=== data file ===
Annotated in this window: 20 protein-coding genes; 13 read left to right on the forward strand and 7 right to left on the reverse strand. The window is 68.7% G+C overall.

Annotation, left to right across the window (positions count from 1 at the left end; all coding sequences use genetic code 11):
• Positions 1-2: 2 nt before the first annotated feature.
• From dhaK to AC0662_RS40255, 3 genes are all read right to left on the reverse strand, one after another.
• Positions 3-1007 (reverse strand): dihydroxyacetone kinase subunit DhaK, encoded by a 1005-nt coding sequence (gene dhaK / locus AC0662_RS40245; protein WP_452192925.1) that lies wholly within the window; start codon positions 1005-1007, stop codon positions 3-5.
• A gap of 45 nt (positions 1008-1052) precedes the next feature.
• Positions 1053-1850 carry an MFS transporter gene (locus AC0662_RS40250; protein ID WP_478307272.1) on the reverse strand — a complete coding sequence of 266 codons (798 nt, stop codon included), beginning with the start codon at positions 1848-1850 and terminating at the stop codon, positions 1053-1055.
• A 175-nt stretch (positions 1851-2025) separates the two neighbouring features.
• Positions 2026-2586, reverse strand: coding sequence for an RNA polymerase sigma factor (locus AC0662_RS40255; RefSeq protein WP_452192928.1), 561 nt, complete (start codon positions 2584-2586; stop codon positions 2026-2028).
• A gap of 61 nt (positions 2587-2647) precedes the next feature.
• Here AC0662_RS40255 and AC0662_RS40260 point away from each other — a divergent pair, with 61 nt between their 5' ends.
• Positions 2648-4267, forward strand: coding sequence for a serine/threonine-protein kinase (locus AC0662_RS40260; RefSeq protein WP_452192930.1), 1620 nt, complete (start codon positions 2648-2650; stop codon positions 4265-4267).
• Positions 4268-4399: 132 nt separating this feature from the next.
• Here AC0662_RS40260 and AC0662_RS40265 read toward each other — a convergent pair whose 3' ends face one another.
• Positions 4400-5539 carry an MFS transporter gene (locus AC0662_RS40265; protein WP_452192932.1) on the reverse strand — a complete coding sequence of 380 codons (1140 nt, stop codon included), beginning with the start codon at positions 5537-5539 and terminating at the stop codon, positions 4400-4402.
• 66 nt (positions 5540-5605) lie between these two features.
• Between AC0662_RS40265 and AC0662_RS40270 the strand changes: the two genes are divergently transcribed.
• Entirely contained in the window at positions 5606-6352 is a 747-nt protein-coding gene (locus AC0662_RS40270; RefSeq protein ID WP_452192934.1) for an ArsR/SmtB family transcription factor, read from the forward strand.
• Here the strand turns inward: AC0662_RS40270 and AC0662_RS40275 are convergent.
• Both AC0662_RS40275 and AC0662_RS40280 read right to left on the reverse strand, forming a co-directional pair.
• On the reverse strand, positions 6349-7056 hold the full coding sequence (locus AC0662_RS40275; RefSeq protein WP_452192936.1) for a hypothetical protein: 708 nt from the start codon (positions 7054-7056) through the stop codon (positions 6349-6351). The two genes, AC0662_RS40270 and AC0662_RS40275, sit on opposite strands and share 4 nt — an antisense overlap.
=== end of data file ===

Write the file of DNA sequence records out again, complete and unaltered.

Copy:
Annotated in this window: 20 protein-coding genes; 13 read left to right on the forward strand and 7 right to left on the reverse strand. The window is 68.7% G+C overall.

Annotation, left to right across the window (positions count from 1 at the left end; all coding sequences use genetic code 11):
• Positions 1-2: 2 nt before the first annotated feature.
• From dhaK to AC0662_RS40255, 3 genes are all read right to left on the reverse strand, one after another.
• Positions 3-1007 (reverse strand): dihydroxyacetone kinase subunit DhaK, encoded by a 1005-nt coding sequence (gene dhaK / locus AC0662_RS40245; protein WP_452192925.1) that lies wholly within the window; start codon positions 1005-1007, stop codon positions 3-5.
• A gap of 45 nt (positions 1008-1052) precedes the next feature.
• Positions 1053-1850 carry an MFS transporter gene (locus AC0662_RS40250; protein ID WP_478307272.1) on the reverse strand — a complete coding sequence of 266 codons (798 nt, stop codon included), beginning with the start codon at positions 1848-1850 and terminating at the stop codon, positions 1053-1055.
• A 175-nt stretch (positions 1851-2025) separates the two neighbouring features.
• Positions 2026-2586, reverse strand: coding sequence for an RNA polymerase sigma factor (locus AC0662_RS40255; RefSeq protein WP_452192928.1), 561 nt, complete (start codon positions 2584-2586; stop codon positions 2026-2028).
• A gap of 61 nt (positions 2587-2647) precedes the next feature.
• Here AC0662_RS40255 and AC0662_RS40260 point away from each other — a divergent pair, with 61 nt between their 5' ends.
• Positions 2648-4267, forward strand: coding sequence for a serine/threonine-protein kinase (locus AC0662_RS40260; RefSeq protein WP_452192930.1), 1620 nt, complete (start codon positions 2648-2650; stop codon positions 4265-4267).
• Positions 4268-4399: 132 nt separating this feature from the next.
• Here AC0662_RS40260 and AC0662_RS40265 read toward each other — a convergent pair whose 3' ends face one another.
• Positions 4400-5539 carry an MFS transporter gene (locus AC0662_RS40265; protein WP_452192932.1) on the reverse strand — a complete coding sequence of 380 codons (1140 nt, stop codon included), beginning with the start codon at positions 5537-5539 and terminating at the stop codon, positions 4400-4402.
• 66 nt (positions 5540-5605) lie between these two features.
• Between AC0662_RS40265 and AC0662_RS40270 the strand changes: the two genes are divergently transcribed.
• Entirely contained in the window at positions 5606-6352 is a 747-nt protein-coding gene (locus AC0662_RS40270; RefSeq protein ID WP_452192934.1) for an ArsR/SmtB family transcription factor, read from the forward strand.
• Here the strand turns inward: AC0662_RS40270 and AC0662_RS40275 are convergent.
• Both AC0662_RS40275 and AC0662_RS40280 read right to left on the reverse strand, forming a co-directional pair.
• On the reverse strand, positions 6349-7056 hold the full coding sequence (locus AC0662_RS40275; RefSeq protein WP_452192936.1) for a hypothetical protein: 708 nt from the start codon (positions 7054-7056) through the stop codon (positions 6349-6351). The two genes, AC0662_RS40270 and AC0662_RS40275, sit on opposite strands and share 4 nt — an antisense overlap.